If you visit old pet ceme­ter­ies, the old­est head­stones might say ‘Here lies Fido, a loyal ser­vant,’ or ‘Here lies­Fido, man’s best friend,’” said Schaf­fer. “Nowa­days it’s ‘My lit­tle girl,’ or ‘Mommy and Daddy miss you.’ Peo­ple have devel­oped a con­cep­tion of their pets as chil­dren. That is quite a dra­matic development.”

Remkus said he did not think the feel­ings peo­ple have for their pets have changed, but instead, mod­ern soci­ety has become more accept­ing of peo­ple who love their pets and con­sider them family.

Years ago, if you buried your pet in a pet ceme­tery it would be seen as eccen­tric,” he said. “That’s not how it’s seen­to­day. Now it is just another way to memorialize.”

Hins­dale is not a celebrity pet ceme­tery, although guide dogs for blind author Ber­nice Clifton of Oak Park, who died in 1985, are buried here. Rather,the ceme­tery that began in 1926 is a memo­r­ial to many pets who faith­fully serve their owners.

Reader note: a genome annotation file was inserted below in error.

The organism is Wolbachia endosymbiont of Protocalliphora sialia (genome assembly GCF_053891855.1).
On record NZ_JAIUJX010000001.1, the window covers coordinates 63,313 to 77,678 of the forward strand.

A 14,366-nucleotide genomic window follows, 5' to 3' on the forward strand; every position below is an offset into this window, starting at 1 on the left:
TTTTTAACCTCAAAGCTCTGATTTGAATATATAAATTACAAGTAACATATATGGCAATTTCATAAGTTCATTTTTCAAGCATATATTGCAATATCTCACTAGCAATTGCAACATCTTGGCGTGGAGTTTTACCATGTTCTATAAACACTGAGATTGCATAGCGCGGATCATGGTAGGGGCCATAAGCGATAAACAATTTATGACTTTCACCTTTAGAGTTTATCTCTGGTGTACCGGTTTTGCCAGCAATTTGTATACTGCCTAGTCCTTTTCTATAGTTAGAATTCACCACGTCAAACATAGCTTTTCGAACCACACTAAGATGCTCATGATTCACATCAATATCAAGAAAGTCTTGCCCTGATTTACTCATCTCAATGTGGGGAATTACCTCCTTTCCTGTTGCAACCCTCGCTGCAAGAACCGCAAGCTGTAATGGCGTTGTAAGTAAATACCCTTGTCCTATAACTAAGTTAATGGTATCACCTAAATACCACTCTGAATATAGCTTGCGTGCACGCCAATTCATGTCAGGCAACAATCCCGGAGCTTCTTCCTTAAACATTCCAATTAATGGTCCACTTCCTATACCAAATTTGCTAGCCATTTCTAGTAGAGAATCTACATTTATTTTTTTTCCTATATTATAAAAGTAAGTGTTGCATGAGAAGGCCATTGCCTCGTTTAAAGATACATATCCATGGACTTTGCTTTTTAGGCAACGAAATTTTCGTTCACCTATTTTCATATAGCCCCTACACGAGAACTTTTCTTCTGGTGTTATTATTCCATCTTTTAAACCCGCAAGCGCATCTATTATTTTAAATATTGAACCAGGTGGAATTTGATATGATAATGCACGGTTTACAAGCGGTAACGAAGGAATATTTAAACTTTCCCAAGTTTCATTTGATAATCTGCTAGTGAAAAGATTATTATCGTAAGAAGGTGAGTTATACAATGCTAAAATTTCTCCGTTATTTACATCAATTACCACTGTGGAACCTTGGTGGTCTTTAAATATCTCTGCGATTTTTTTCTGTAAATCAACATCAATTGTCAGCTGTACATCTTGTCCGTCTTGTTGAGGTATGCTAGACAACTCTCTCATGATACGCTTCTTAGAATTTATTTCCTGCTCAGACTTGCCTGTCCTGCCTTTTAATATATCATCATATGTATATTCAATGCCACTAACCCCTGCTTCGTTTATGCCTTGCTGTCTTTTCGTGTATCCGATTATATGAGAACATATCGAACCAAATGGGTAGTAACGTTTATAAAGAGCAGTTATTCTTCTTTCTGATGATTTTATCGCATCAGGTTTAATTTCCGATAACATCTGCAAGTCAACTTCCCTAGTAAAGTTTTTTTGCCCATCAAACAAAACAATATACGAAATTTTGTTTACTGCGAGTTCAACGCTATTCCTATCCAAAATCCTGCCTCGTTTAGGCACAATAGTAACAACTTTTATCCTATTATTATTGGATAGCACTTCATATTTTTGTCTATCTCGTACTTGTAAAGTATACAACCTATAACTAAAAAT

The ceme­tery offers a vari­ety of funeral pack­ages. For about $50, pet own­ers can pur­chase a “memo­ri­al­cre­ma­tion” — in which a pet’s ashes are mixed with those of other pets and scat­tered across the ceme­tery grounds. For about $2,000, they can buy an oak cas­ket with a vault and mar­ble headstone.

Despite the reces­sion, busi­ness at Hins­dale Ani­mal Ceme­tery has remained steady, although Remkus’ son, Jonathan, has noticed more “memo­r­ial cre­ma­tions,” which he said are “a more eco­nom­i­cal way for a pet to still be taken care of in a rev­er­ent manner.”

Still, when it comes to find­ing a proper bur­ial for man’s best friend, money is usu­ally not a factor.

Peo­ple who are going to take care of their pets are going to do so, whether or not they are employed or unem­ployed,” Jonathan Remkus said.

Or if they just spent more than $7,000 on med­ical bills try­ing to save their pet’s life, as Ernie Yamich did this sum­mer. Despite the high­costs of send­ing Bog­art, his 11-year-old Ger­man shep­herd, to theemer­gency room, Yamich said he did not think twice about spending$2,100 on funeral arrange­ments for “my first born.”